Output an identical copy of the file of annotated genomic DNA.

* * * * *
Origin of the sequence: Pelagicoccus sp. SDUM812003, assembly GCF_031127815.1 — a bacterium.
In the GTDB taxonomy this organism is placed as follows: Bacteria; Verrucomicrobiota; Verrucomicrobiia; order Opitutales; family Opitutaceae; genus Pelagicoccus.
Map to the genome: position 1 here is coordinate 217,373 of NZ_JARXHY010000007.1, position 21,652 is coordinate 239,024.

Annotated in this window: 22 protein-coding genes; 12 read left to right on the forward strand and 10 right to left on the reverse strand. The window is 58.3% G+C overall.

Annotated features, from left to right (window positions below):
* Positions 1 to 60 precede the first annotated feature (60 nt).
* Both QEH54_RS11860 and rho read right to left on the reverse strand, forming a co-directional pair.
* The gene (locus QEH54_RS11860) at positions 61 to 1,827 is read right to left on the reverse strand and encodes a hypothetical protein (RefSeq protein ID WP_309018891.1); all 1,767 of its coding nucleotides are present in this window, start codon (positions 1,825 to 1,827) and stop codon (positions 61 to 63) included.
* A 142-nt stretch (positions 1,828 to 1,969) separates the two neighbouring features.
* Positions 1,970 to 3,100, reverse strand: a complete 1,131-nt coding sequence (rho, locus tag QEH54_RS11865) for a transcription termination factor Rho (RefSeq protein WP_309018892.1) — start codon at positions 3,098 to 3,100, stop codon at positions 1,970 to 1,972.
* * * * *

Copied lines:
Origin of the sequence: Pelagicoccus sp. SDUM812003, assembly GCF_031127815.1 — a bacterium.
In the GTDB taxonomy this organism is placed as follows: Bacteria; Verrucomicrobiota; Verrucomicrobiia; order Opitutales; family Opitutaceae; genus Pelagicoccus.
Map to the genome: position 1 here is coordinate 217,373 of NZ_JARXHY010000007.1, position 21,652 is coordinate 239,024.

Annotated in this window: 22 protein-coding genes; 12 read left to right on the forward strand and 10 right to left on the reverse strand. The window is 58.3% G+C overall.

Annotated features, from left to right (window positions below):
* Positions 1 to 60 precede the first annotated feature (60 nt).
* Both QEH54_RS11860 and rho read right to left on the reverse strand, forming a co-directional pair.
* The gene (locus QEH54_RS11860) at positions 61 to 1,827 is read right to left on the reverse strand and encodes a hypothetical protein (RefSeq protein ID WP_309018891.1); all 1,767 of its coding nucleotides are present in this window, start codon (positions 1,825 to 1,827) and stop codon (positions 61 to 63) included.
* A 142-nt stretch (positions 1,828 to 1,969) separates the two neighbouring features.
* Positions 1,970 to 3,100, reverse strand: a complete 1,131-nt coding sequence (rho, locus tag QEH54_RS11865) for a transcription termination factor Rho (RefSeq protein WP_309018892.1) — start codon at positions 3,098 to 3,100, stop codon at positions 1,970 to 1,972.